Drawing as a method of organizational analysis

Authored by: David R. Stiles

The Routledge Companion to Visual Organization

Print publication date:  August  2013
Online publication date:  January  2014

Print ISBN: 9780415783675
eBook ISBN: 9780203725610
Adobe ISBN: 9781135005474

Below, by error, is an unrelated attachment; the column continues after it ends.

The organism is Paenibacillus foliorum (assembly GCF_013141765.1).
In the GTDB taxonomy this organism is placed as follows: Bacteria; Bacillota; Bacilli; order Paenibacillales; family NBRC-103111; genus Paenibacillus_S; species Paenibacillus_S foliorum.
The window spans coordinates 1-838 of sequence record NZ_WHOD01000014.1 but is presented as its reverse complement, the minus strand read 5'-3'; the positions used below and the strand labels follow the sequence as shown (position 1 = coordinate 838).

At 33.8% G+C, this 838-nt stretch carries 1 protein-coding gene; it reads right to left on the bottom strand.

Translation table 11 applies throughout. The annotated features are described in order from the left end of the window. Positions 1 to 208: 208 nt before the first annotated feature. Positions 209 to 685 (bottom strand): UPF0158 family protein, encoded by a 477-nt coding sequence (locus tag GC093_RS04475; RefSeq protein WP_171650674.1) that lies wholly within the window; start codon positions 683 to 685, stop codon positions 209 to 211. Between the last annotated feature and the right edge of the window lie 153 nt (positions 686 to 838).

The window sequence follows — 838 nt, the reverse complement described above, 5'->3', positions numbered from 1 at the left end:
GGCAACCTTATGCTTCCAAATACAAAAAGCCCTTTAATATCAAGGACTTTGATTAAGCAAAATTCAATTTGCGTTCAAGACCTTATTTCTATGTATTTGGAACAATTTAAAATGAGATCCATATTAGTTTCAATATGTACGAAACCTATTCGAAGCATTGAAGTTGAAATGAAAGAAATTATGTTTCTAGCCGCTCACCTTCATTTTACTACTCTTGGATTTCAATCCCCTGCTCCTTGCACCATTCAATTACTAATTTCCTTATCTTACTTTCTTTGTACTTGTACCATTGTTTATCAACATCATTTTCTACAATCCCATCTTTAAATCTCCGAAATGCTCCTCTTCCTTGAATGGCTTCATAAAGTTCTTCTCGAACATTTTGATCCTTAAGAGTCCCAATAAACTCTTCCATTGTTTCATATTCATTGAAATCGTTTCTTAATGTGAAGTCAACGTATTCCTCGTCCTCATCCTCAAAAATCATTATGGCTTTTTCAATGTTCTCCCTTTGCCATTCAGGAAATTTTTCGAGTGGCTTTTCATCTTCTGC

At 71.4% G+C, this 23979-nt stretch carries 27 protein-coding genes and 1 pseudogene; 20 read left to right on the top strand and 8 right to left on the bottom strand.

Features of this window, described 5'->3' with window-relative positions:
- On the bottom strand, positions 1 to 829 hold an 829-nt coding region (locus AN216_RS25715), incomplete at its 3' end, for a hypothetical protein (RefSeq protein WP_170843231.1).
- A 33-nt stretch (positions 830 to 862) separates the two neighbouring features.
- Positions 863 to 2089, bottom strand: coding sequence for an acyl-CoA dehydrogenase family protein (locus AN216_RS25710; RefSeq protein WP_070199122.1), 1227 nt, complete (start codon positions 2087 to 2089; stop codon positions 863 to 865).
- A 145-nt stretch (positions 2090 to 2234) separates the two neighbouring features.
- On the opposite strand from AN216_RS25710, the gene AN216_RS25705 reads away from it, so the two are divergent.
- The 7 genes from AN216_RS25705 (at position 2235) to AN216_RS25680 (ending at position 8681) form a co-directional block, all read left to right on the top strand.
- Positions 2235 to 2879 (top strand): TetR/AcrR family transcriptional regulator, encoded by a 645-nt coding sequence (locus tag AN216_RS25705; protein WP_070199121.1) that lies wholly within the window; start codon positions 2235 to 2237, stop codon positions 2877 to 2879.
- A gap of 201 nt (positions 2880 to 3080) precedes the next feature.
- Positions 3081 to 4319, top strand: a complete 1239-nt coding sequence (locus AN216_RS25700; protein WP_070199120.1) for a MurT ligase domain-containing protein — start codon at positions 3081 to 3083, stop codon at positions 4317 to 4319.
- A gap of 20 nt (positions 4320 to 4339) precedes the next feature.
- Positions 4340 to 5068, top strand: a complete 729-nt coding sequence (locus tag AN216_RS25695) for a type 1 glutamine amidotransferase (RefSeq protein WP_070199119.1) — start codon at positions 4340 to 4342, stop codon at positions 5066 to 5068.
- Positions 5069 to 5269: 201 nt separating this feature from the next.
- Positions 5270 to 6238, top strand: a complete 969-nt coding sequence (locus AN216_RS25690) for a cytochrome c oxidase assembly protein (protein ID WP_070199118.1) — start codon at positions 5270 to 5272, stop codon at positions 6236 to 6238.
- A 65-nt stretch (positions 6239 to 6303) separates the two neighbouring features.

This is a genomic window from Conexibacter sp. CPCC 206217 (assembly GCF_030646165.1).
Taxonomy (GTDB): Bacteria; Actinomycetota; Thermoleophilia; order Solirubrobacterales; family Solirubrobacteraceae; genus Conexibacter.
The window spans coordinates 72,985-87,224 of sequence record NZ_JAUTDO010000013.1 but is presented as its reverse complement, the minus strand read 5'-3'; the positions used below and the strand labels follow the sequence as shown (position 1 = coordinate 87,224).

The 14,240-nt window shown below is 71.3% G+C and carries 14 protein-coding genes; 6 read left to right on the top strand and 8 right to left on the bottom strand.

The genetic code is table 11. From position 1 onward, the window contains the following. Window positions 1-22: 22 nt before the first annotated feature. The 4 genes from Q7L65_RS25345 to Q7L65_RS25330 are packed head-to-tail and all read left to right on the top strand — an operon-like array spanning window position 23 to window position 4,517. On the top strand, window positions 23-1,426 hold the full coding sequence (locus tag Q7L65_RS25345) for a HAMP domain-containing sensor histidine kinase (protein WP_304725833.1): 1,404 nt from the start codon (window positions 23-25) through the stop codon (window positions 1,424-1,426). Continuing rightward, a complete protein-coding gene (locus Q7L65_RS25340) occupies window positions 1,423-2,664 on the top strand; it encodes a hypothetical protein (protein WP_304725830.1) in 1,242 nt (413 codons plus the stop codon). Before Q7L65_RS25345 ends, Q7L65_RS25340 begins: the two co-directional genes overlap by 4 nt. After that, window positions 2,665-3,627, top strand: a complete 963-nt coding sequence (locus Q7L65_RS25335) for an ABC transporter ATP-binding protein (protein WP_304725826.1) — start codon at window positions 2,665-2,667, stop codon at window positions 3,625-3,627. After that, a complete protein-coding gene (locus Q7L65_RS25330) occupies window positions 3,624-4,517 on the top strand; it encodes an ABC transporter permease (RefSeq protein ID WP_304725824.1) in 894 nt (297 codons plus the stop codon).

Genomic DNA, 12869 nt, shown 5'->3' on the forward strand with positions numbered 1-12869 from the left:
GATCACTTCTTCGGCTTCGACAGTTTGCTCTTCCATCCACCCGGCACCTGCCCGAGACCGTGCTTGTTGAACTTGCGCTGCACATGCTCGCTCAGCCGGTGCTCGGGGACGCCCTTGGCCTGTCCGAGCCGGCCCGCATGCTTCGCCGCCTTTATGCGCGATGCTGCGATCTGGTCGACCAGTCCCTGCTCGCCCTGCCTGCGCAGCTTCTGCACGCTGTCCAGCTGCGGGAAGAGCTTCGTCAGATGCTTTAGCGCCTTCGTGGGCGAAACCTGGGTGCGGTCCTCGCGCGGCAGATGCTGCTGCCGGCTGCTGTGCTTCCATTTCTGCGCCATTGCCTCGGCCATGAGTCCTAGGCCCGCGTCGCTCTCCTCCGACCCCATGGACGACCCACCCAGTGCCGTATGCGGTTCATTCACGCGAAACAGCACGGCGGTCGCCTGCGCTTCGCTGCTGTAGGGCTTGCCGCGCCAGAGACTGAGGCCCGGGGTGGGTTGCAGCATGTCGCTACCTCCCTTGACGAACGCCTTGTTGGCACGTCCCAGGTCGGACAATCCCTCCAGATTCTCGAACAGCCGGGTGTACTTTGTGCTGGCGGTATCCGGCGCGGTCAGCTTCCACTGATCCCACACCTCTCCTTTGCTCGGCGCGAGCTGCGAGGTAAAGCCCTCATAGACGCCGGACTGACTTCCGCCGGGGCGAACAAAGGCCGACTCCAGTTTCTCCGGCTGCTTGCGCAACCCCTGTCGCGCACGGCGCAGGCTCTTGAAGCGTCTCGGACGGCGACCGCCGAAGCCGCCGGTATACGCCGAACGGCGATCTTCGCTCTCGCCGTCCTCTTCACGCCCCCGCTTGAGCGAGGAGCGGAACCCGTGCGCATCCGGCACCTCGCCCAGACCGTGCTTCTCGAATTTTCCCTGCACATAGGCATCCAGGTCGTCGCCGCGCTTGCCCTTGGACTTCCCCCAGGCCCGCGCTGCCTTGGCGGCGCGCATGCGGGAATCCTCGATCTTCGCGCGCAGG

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Drawing pictures is one of the oldest and most universal forms of human expression. It predates the use of written language by thousands of years and is practised across almost all human cultures. It is also one of the most powerful and versatile means of communication, with the capacity to arouse strong emotions and provide a readily accessible conduit for ideas. Drawing has never been just about reproducing nature. Indeed, it is believed the first bison and reindeer pictures were drawn on cave walls not as decoration, but as magical devices to help the real animals succumb to the prowess of hunters (Gombrich 1995). Over millennia, drawings have provided a huge range of social functions, including developing imagination through play (Lowenfeld 1987); projecting deep-set mental states (Semeonoff 1976); supporting and critiquing social, religious and political ideas and enhancing and distorting perceptions (Gombrich 1982). Drawings also help convey technical and imaginative knowledge difficult to communicate in other ways (Meyer 1991). Yet, despite being an innate human activity, drawing is still uncommon in social and organizational research. As with other forms of image, this is partly because of concerns about intellectual property and reproduction costs in publishing. However, digitalization and the Internet have brought costs down considerably over the last decade, so more salient explanations may involve academic reluctance to embrace images. Fyfe and Law (1988) suggest images tend to be perceived as ‘subversive’ and are disregarded in sociology’s search for a distinct identity from fields such as art. Although verbal discursive analysis has become much more widespread (see Ezzamel and Willmott 2008) in social sciences, dominant realist ontologies and positivist epistemologies continue the assumption that words and numbers somehow represent more ‘scientific’ modes of analysis (Stiles 2004a).

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